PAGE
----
The criteria for a company to be considered a Dividend Aristocrat in Canada is much more lenient than America, but it is still a good indicator of a stable stock with a safe dividend. It is easy for a company to continue dividend growth when markets are favourable, but what about when times get tough? As investors transition toward retirement, it becomes important to have a reliable income stream that won’t be cut in a recession. Let’s go beyond the five-year period of dividend growth required for Dividend Aristocrats and look at three stocks that increased dividend payments during…
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The criteria for a company to be considered a Dividend Aristocrat in Canada is much more lenient than America, but it is still a good indicator of a stable stock with a safe dividend. It is easy for a company to continue dividend growth when markets are favourable, but what about when times get tough?
As investors transition toward retirement, it becomes important to have a reliable income stream that won’t be cut in a recession. Let’s go beyond the five-year period of dividend growth required for Dividend Aristocrats and look at three stocks that increased dividend payments during the last major market downturn in 2008.
Telus (TSX:T)(NYSE:TU) is currently yielding a 4.5% dividend and is a good option for income-focused investors. Unlike competitors who have diversified into media assets, Telus derives the majority of revenue from telecommunications with wireless revenue accounting for 57% of total revenue in 2018. The telecom infrastructure built by Telus has the benefit of producing a predictable and recurring income stream.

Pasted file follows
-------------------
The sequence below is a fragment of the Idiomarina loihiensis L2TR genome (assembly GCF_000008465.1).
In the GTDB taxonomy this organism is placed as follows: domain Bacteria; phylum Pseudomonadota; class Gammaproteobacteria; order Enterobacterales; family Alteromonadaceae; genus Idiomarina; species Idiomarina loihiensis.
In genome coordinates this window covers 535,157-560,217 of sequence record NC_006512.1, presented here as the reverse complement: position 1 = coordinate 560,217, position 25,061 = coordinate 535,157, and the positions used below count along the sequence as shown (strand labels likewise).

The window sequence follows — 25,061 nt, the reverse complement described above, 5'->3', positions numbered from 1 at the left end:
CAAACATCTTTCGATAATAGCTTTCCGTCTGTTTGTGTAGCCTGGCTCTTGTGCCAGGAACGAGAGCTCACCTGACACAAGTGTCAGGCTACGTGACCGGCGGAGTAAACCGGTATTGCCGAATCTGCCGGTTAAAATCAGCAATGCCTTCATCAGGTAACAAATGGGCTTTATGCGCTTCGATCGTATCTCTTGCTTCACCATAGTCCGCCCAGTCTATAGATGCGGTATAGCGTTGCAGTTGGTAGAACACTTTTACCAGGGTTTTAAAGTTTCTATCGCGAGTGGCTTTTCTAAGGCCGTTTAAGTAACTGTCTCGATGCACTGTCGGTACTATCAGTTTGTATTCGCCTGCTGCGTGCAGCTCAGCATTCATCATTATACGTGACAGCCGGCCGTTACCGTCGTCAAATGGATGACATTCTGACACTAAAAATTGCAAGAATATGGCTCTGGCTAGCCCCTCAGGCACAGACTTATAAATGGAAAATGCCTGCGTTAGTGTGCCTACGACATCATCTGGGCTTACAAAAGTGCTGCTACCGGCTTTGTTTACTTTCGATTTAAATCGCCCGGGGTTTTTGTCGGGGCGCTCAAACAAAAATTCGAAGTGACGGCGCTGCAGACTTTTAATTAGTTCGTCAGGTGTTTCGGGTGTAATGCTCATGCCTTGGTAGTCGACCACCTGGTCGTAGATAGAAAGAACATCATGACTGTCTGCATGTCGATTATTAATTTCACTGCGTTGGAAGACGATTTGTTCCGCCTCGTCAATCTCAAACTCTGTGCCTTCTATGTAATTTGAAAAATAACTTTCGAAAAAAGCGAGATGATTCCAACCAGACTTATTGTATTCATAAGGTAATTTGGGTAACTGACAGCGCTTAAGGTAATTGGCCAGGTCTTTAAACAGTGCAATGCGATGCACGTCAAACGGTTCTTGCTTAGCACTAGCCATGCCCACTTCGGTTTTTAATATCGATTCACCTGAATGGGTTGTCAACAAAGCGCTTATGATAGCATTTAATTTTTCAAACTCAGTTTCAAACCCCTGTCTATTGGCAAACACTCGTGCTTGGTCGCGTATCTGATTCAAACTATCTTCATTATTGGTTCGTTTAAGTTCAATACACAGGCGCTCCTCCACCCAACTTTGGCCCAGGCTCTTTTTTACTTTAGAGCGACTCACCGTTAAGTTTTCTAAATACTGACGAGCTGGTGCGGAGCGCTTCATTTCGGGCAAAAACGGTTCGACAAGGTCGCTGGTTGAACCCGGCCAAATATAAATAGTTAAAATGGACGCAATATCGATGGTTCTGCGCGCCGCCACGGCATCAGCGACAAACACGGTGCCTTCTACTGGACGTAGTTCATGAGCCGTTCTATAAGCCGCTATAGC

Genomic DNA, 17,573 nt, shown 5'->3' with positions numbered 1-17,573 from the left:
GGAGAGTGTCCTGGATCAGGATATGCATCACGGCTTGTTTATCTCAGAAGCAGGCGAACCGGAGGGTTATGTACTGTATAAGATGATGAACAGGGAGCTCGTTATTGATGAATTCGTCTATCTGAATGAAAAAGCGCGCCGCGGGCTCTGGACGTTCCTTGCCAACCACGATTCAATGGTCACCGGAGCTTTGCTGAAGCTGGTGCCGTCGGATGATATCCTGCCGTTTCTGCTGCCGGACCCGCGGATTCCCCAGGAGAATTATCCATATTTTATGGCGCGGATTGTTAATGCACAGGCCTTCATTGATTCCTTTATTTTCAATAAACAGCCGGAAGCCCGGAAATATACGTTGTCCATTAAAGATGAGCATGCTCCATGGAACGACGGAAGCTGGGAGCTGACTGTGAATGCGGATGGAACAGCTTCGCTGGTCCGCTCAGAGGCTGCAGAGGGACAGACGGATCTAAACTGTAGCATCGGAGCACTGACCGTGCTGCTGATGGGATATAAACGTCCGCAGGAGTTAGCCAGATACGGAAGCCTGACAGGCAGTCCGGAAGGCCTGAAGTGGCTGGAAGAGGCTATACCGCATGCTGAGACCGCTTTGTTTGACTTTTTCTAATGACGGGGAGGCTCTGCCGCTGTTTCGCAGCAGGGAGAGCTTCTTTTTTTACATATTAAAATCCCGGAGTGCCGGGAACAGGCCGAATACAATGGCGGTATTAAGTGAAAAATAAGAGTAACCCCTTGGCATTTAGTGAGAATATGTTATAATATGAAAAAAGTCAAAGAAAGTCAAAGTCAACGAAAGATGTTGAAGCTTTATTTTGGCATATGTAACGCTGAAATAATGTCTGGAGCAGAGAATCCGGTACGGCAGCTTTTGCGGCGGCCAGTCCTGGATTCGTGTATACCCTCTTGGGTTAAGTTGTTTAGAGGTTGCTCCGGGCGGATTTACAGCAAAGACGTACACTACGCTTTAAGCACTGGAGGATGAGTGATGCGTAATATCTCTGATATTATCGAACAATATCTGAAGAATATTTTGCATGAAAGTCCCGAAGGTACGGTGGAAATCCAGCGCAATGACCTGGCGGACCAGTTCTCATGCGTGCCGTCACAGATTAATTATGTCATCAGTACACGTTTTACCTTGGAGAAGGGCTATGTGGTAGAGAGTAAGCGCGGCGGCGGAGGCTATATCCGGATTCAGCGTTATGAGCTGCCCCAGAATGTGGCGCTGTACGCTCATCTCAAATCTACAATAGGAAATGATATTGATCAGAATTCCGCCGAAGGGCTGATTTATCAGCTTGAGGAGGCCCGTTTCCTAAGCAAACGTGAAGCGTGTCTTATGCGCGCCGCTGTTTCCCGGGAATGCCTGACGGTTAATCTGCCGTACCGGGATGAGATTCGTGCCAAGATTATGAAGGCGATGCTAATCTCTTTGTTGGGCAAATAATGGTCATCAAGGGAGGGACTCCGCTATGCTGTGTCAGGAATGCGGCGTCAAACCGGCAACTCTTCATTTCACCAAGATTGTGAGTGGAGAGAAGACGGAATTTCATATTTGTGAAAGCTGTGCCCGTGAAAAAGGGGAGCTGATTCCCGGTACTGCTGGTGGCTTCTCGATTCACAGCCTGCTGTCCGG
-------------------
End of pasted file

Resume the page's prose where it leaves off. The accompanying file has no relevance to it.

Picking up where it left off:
While the growth of the stock price is modest, the dividend growth is anything but modest with an annual average increase of 9% over the past 10 years. Telus saw the stock price cut in half during the 2008 recession, but the dividend held steady and quickly began to grow again. Telus recently announced the upcoming dividend payable in July will increase by 3.2%.
Enbridge (TSX:ENB)(NYSE:ENB) might be the perfect dividend stock for retirement. The stock price can fluctuate based on the price of oil and other news, but that should not worry investors who have seen the company increase dividend payouts for the last 23 years.
Enbridge has already announced intentions to raise the dividend by 10% in 2019 and 2020. This would place Enbridge in the elite group of American Dividend Aristocrats which require 25 years of continuous dividend growth. Considering the current dividend yield is 5.9%, investors can enjoy high quarterly payments without worrying about the sustainability of those payments.
While a 3.5% dividend yield from Fortis (TSX:FTS)(NYSE:FTS) doesn’t immediately jump out at investors, it is the dividend-growth story that makes Fortis one of the most famous TSX dividend stocks. Fortis has proven that slow and steady annual dividend increases are the way to build a sustainable long-term dividend-growth stock. It is this approach that has led to 45 consecutive years of dividend growth.
The Canadian utility is a stable stock that produces an incredibly stable dividend. The 45-year dividend-growth history for Fortis shows no correlation to market performance or downturns. Fortis is the type of stock you want to own in retirement.
Dividend stocks often form the backbone of retirement portfolios, but it is hard to accurately judge the sustainability of a dividend when we have experienced a decade-long bull run. While not an accurate prediction of future performance, it is a useful exercise to look back and evaluate how a dividend performed during previous market downturns.
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Fool contributor Scott Mulligan owns shares of Telus, Enbridge, and Fortis. The Motley Fool owns shares of Enbridge. Enbridge is a recommendation of Stock Advisor Canada.